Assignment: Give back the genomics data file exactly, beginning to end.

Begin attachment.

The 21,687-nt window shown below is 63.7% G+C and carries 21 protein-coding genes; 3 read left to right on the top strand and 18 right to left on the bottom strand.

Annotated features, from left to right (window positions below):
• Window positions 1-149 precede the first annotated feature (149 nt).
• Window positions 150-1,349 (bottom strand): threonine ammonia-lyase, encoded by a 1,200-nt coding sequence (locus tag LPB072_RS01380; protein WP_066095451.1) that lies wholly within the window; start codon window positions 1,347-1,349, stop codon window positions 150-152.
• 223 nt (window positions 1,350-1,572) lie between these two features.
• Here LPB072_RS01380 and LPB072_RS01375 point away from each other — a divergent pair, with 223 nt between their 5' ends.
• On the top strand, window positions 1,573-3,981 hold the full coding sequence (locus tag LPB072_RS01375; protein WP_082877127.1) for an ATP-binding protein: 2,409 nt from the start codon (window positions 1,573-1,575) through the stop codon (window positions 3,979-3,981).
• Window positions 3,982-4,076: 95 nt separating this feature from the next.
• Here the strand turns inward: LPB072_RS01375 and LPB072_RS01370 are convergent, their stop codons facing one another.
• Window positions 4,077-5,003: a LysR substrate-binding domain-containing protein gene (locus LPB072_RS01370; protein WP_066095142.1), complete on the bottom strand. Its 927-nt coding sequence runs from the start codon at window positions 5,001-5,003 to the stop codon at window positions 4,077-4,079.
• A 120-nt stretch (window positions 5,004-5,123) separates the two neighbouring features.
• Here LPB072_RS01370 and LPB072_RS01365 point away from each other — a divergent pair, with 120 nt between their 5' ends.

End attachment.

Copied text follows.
The 21,687-nt window shown below is 63.7% G+C and carries 21 protein-coding genes; 3 read left to right on the top strand and 18 right to left on the bottom strand.

Annotated features, from left to right (window positions below):
• Window positions 1-149 precede the first annotated feature (149 nt).
• Window positions 150-1,349 (bottom strand): threonine ammonia-lyase, encoded by a 1,200-nt coding sequence (locus tag LPB072_RS01380; protein WP_066095451.1) that lies wholly within the window; start codon window positions 1,347-1,349, stop codon window positions 150-152.
• 223 nt (window positions 1,350-1,572) lie between these two features.
• Here LPB072_RS01380 and LPB072_RS01375 point away from each other — a divergent pair, with 223 nt between their 5' ends.
• On the top strand, window positions 1,573-3,981 hold the full coding sequence (locus tag LPB072_RS01375; protein WP_082877127.1) for an ATP-binding protein: 2,409 nt from the start codon (window positions 1,573-1,575) through the stop codon (window positions 3,979-3,981).
• Window positions 3,982-4,076: 95 nt separating this feature from the next.
• Here the strand turns inward: LPB072_RS01375 and LPB072_RS01370 are convergent, their stop codons facing one another.
• Window positions 4,077-5,003: a LysR substrate-binding domain-containing protein gene (locus LPB072_RS01370; protein WP_066095142.1), complete on the bottom strand. Its 927-nt coding sequence runs from the start codon at window positions 5,001-5,003 to the stop codon at window positions 4,077-4,079.
• A 120-nt stretch (window positions 5,004-5,123) separates the two neighbouring features.
• Here LPB072_RS01370 and LPB072_RS01365 point away from each other — a divergent pair, with 120 nt between their 5' ends.